Discrimination In 18th Century England

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Which Religious Practices were Discriminated Against in 18th Century England, and Why? In pre-18th century England, under the rule of King James II, the religious culture was centred upon almost superstitious beliefs of Christianity , and the King himself was Catholic. It wasn't until the glorious revolution of 1688 that James started being seen as a warmongering tyrant, and that Catholicism was what this was rooted in. Whereas in the toleration act of 1968 the dissenting protestants were given the right to not have to attend Anglican services, Catholics were not given any such luxuries. The introduction of William and Mary to the throne saw a prominent rise in the following of Protestantism, which, in turn, saw a massive decline in the following…show more content…
This was mostly due to a deep-rooted view of Catholicism in England as a force of evil. Such events in England's past such as the Great Fire of London of 1666 saw Catholics scapegoated and therefore saw English culture by the 1700s in inherent fear of the Catholic church and the evil it could do. A dominant example of this was the gunpowder plot of 1605 : A catholic attempting assassination of King James I, who was there by 'divine right'. Such events did not go unnoticed by the English and this can be seen in the rapid decrease of Catholics in the 1700s: In 1720 the estimated Roman Catholic population was 115,000 which by 1780 had nearly halved to 69,000 . By 1714 teachers were required by the Schism Act to swear their allegiance to the established church, which aptly illustrates the dominance of religion in society; as does the penal levy of £100,000 that was placed on Catholics. This persecution was still evident in 1780 when the Protestants rioted against the 1778 Catholic Relief Act…show more content…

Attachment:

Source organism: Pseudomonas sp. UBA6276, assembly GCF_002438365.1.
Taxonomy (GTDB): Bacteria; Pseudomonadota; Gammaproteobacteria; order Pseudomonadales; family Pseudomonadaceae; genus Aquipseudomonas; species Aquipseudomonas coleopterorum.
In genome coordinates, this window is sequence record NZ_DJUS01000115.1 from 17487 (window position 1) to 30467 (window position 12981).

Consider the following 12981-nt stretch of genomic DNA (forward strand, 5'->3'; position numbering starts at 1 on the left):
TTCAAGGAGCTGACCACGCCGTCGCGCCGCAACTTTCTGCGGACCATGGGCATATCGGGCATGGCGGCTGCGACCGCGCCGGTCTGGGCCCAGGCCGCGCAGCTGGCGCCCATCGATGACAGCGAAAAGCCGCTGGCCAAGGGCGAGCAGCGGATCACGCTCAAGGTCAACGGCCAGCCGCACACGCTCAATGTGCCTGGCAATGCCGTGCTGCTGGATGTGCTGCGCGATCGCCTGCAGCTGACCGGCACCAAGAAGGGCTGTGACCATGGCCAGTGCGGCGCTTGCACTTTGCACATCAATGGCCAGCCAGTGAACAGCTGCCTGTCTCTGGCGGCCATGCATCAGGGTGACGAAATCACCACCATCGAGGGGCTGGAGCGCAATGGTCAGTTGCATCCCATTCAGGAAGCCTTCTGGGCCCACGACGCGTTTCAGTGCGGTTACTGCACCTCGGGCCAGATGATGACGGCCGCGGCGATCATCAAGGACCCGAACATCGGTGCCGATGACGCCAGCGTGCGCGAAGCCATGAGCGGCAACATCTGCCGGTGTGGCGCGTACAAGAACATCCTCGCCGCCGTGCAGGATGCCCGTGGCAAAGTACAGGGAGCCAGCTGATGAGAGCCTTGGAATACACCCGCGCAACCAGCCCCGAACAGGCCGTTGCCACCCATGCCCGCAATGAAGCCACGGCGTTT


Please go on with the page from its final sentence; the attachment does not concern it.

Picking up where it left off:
For instance, the number of independents, baptists and Presbyterians fell from 300,000 to around 50,000 in just 40 years (1700-1740) and this was owing to their failure to adhere to the Act of Uniformity. Also, not only did the dissenters suffer from being fragments of the C of E, but they themselves suffered internal fragmentation, which was due to the members of the baptists, Presbyterians, etc.. breaking off to form a national doctrine which was called 'Unitarianism'. These such fragments not only formed little following, but also caused an uproar amongst those of the established church, for trying to rationalise the scriptures (ie, rewrite

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